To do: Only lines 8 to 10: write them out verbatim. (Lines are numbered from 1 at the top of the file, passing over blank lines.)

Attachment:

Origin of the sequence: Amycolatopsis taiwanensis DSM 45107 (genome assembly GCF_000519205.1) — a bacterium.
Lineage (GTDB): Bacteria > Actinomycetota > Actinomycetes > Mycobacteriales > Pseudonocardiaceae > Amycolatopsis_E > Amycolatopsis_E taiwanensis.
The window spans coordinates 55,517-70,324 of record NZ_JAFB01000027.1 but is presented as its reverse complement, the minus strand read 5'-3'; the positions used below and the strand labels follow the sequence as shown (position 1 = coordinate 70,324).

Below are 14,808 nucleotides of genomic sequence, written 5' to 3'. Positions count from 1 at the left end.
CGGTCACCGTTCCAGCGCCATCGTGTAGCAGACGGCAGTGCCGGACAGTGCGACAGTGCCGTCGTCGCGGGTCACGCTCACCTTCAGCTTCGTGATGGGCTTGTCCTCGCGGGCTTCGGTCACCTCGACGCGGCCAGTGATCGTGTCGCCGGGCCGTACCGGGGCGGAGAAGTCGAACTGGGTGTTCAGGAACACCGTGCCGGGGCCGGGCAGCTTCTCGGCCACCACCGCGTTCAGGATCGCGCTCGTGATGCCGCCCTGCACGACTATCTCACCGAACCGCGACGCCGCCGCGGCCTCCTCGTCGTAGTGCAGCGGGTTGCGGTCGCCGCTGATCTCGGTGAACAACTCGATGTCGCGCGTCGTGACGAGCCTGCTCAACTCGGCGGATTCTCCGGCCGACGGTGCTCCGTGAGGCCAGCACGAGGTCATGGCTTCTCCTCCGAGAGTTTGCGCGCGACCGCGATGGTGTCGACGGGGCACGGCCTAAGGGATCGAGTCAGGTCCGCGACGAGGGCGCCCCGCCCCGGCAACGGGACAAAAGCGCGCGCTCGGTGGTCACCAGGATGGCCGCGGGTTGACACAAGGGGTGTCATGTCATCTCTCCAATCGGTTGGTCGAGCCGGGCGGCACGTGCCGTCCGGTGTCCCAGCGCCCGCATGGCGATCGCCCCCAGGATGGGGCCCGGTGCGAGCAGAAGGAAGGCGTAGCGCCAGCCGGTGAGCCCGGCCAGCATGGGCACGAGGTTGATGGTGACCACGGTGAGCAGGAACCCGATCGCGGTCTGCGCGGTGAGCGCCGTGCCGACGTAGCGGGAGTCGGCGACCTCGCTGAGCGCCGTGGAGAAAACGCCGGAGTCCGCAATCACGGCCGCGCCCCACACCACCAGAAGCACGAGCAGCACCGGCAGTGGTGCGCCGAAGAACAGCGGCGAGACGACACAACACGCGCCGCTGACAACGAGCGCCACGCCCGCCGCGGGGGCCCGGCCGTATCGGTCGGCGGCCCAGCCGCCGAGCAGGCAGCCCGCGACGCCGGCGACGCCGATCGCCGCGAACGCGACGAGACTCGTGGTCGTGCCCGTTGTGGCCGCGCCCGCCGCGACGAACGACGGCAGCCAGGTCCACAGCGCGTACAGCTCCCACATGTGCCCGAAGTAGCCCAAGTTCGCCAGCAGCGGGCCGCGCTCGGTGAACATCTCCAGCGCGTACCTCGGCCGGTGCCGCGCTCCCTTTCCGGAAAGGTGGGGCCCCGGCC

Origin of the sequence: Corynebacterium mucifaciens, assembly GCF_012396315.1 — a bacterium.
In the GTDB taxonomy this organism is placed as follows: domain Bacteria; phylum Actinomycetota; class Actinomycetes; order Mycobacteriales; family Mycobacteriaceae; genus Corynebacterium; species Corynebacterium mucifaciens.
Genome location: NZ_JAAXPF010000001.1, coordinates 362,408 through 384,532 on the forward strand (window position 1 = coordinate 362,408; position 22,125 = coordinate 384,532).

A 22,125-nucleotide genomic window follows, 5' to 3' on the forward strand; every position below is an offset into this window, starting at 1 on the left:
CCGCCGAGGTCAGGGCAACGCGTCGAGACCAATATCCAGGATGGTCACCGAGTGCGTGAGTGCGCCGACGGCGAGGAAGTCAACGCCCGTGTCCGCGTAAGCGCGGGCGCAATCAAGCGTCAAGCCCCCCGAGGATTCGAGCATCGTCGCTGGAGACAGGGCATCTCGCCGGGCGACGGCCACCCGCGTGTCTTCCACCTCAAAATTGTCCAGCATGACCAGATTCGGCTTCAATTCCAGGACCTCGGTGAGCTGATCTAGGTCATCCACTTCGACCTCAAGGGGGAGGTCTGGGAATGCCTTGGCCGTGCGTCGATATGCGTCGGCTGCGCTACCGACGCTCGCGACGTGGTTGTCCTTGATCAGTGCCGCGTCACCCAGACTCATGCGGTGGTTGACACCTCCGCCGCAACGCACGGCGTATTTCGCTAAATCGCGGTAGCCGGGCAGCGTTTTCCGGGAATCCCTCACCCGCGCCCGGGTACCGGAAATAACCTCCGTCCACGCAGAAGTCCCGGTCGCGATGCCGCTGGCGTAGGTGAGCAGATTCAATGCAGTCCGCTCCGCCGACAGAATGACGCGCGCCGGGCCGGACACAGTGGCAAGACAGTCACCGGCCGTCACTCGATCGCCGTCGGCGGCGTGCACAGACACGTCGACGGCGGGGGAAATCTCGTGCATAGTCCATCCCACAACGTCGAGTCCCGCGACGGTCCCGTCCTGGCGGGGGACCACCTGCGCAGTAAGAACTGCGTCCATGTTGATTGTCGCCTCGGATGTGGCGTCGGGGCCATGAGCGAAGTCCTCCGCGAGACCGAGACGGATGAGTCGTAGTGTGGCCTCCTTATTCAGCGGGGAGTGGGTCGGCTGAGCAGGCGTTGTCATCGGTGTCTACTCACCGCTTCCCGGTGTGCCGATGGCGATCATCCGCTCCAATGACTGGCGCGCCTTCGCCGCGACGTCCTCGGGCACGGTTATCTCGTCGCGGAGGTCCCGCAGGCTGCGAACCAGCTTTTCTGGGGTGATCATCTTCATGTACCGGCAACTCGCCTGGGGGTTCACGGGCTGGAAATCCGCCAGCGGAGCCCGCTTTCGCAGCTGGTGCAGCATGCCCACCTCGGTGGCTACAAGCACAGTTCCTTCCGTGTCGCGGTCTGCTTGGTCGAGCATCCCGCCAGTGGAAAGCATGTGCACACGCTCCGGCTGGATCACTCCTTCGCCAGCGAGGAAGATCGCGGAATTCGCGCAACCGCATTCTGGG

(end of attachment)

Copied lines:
Genome location: NZ_JAAXPF010000001.1, coordinates 362,408 through 384,532 on the forward strand (window position 1 = coordinate 362,408; position 22,125 = coordinate 384,532).

A 22,125-nucleotide genomic window follows, 5' to 3' on the forward strand; every position below is an offset into this window, starting at 1 on the left:
CCGCCGAGGTCAGGGCAACGCGTCGAGACCAATATCCAGGATGGTCACCGAGTGCGTGAGTGCGCCGACGGCGAGGAAGTCAACGCCCGTGTCCGCGTAAGCGCGGGCGCAATCAAGCGTCAAGCCCCCCGAGGATTCGAGCATCGTCGCTGGAGACAGGGCATCTCGCCGGGCGACGGCCACCCGCGTGTCTTCCACCTCAAAATTGTCCAGCATGACCAGATTCGGCTTCAATTCCAGGACCTCGGTGAGCTGATCTAGGTCATCCACTTCGACCTCAAGGGGGAGGTCTGGGAATGCCTTGGCCGTGCGTCGATATGCGTCGGCTGCGCTACCGACGCTCGCGACGTGGTTGTCCTTGATCAGTGCCGCGTCACCCAGACTCATGCGGTGGTTGACACCTCCGCCGCAACGCACGGCGTATTTCGCTAAATCGCGGTAGCCGGGCAGCGTTTTCCGGGAATCCCTCACCCGCGCCCGGGTACCGGAAATAACCTCCGTCCACGCAGAAGTCCCGGTCGCGATGCCGCTGGCGTAGGTGAGCAGATTCAATGCAGTCCGCTCCGCCGACAGAATGACGCGCGCCGGGCCGGACACAGTGGCAAGACAGTCACCGGCCGTCACTCGATCGCCGTCGGCGGCGTGCACAGACACGTCGACGGCGGGGGAAATCTCGTGCATAGTCCATCCCACAACGTCGAGTCCCGCGACGGTCCCGTCCTGGCGGGGGACCACCTGCGCAGTAAGAACTGCGTCCATGTTGATTGTCGCCTCGGATGTGGCGTCGGGGCCATGAGCGAAGTCCTCCGCGAGACCGAGACGGATGAGTCGTAGTGTGGCCTCCTTATTCAGCGGGGAGTGGGTCGGCTGAGCAGGCGTTGTCATCGGTGTCTACTCACCGCTTCCCGGTGTGCCGATGGCGATCATCCGCTCCAATGACTGGCGCGCCTTCGCCGCGACGTCCTCGGGCACGGTTATCTCGTCGCGGAGGTCCCGCAGGCTGCGAACCAGCTTTTCTGGGGTGATCATCTTCATGTACCGGCAACTCGCCTGGGGGTTCACGGGCTGGAAATCCGCCAGCGGAGCCCGCTTTCGCAGCTGGTGCAGCATGCCCACCTCGGTGGCTACAAGCACAGTTCCTTCCGTGTCGCGGTCTGCTTGGTCGAGCATCCCGCCAGTGGAAAGCATGTGCACACGCTCCGGCTGGATCACTCCTTCGCCAGCGAGGAAGATCGCGGAATTCGCGCAACCGCATTCTGGG